Lessons Learned at Charleston Wedding Week

If you had been watching my Instagram over the past week, then you know I was busy attending Charleston Wedding Week. Visiting and throwing some of the events, it was a week jammed packed with parties, panels, and cocktails. Today on The Petal Report, I wanted to touch on the lessons learned as well as the tips I received from some of the wedding experts. Scroll on as you are about to get the inside scoop, y’all!

Me with Beth Chapman.

Wednesday, January 24th: Insiders’ Guide to Branding & Marketing at The Dewberry

Welcomed into the Dewberry with a color palette of orange and a mimosa in hand (they know the way into any wedding gals heart) I sat in their stunning ballroom to learn from Jess Levin of Carats & Cake, Ceci Johnson of Ceci New York and Leslie Mann from Mark Ingram Atelier. Managing large brands and tackling all things marketing, I took extensive notes on the tips and insight they gave to us.

  • Define three to five buzz words that define you and your brand and keep those keywords in mind with everything you do. Before posting an image on social media or accepting a client, think if this fits within those terms you set for yourself. If they don’t make sense to you, they are most certainly not going to make sense to your followers. Be sure to always stay true to you and your brand! Don’t put things into the universe that you do not want to do. One of Ceci’s examples was- if you decide to take on Tonka Truck as a client, that is a wonderful connection but do not post it in relation to your brand as it does not fit within your wedding empire.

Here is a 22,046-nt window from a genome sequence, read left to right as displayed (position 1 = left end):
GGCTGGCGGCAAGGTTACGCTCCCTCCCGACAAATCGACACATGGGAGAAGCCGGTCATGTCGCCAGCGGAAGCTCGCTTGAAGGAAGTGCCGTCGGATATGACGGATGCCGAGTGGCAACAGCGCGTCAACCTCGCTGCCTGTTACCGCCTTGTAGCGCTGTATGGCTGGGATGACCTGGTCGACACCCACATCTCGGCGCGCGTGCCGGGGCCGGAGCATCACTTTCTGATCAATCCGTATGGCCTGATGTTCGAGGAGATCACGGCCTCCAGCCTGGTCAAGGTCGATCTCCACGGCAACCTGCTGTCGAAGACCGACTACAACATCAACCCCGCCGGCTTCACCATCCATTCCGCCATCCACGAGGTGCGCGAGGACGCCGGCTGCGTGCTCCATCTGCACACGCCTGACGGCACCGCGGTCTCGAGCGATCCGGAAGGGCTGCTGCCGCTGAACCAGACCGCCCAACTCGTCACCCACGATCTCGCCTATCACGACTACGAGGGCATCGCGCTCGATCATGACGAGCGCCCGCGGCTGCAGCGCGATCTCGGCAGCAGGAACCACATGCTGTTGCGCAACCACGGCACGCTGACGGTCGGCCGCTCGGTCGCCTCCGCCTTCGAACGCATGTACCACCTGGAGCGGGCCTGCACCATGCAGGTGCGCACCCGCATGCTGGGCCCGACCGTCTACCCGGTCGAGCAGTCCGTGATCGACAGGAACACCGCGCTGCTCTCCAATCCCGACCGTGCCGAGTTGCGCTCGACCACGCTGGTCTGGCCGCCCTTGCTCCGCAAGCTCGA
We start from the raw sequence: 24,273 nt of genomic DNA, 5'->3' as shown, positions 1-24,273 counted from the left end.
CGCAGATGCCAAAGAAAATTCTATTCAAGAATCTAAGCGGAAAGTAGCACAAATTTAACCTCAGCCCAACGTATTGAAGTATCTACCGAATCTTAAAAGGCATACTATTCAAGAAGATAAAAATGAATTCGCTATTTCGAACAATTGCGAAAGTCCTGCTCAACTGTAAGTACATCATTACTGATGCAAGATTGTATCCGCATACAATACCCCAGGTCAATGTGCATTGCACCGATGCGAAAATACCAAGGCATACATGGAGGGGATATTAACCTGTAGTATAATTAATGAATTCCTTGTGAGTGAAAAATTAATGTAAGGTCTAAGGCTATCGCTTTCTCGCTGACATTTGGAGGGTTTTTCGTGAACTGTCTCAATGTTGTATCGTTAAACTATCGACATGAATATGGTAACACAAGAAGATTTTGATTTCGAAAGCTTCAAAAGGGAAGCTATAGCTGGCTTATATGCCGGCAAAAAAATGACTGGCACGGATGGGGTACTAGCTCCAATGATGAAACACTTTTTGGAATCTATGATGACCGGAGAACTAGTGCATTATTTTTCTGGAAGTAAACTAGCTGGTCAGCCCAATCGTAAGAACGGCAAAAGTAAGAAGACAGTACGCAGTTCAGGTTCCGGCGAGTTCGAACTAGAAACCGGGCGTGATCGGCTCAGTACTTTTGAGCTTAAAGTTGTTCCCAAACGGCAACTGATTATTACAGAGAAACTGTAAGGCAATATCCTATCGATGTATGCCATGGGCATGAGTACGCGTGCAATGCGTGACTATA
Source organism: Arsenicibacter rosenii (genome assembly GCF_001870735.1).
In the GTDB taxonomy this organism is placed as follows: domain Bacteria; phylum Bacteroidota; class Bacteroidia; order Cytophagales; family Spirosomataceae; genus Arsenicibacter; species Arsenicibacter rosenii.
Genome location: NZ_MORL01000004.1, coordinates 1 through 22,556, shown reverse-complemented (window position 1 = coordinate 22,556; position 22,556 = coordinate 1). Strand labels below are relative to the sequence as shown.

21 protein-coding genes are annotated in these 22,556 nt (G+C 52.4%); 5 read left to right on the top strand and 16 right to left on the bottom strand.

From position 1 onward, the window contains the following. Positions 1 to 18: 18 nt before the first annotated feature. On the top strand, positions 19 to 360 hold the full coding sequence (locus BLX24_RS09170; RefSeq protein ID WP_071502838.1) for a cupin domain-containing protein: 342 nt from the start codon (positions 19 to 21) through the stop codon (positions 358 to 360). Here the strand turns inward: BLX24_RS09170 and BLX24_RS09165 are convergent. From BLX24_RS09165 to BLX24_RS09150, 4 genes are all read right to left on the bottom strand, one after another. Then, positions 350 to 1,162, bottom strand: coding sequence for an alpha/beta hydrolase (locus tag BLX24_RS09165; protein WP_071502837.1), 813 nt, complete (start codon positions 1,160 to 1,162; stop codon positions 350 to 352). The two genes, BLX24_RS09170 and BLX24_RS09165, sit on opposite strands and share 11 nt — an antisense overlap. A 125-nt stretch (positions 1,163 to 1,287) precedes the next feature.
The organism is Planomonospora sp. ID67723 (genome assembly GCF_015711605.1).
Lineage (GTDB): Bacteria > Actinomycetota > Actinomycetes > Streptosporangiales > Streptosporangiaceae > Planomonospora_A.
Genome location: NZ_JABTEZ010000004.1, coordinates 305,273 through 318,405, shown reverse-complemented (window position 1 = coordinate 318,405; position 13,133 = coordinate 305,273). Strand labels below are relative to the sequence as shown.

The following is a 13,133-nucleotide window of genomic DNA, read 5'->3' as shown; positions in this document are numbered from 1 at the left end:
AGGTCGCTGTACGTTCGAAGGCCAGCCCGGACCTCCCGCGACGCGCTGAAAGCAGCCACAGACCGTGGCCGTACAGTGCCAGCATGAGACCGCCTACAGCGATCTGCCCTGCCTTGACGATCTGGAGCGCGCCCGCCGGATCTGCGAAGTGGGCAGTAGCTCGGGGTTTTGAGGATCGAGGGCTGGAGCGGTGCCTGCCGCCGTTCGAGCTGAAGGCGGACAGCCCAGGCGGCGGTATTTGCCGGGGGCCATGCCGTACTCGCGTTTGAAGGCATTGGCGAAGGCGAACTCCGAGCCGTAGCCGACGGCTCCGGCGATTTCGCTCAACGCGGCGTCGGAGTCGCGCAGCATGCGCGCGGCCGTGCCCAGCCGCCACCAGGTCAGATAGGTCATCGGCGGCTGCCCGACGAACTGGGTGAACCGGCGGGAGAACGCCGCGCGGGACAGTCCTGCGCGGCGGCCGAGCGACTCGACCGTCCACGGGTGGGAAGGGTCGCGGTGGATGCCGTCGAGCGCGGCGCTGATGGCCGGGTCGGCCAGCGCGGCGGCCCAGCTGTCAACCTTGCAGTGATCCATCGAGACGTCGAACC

• One note I think most of you know, but if not, here you go- make sure to make your brand personal. Your clients want to know who you are, what your passions are and why you do what you do. So don’t be afraid to add a picture (or two) of you throughout your feed to make you seem like an actual human (and not an Instagram machine). Touching on this topic, if you have a website, be sure to include an image of yourself on the about page. Seems like first steps in marketing but there are some who want their brand to stand on it’s own without you included, which can ultimately hurt your company.
  • Always work to create relationships within your community. Helping other wedding vendors (or companies within your industry) will always help your brand and never hurt it. Make sure to go out and meet others within your industry as that will only build your standing within your district. With creating lasting relationships, hopefully those “competitors” will think to recommend you if they are booked or not the right fit for that client reaching out to them!
  • As many of us know, I am sure, Instagram is becoming the new Google. Customers are going to this social media platform to search for the services or products they are in need of. So make sure your social media handles make sense with your brand and communicate exactly what you want and who you want to work with!

I was very intent on the lessons being given Shout out to Olive & Ivory Photography for the sneak pic!

Friday, January 26th: Beth Chapman Book Signing at Kate McDonald Bridal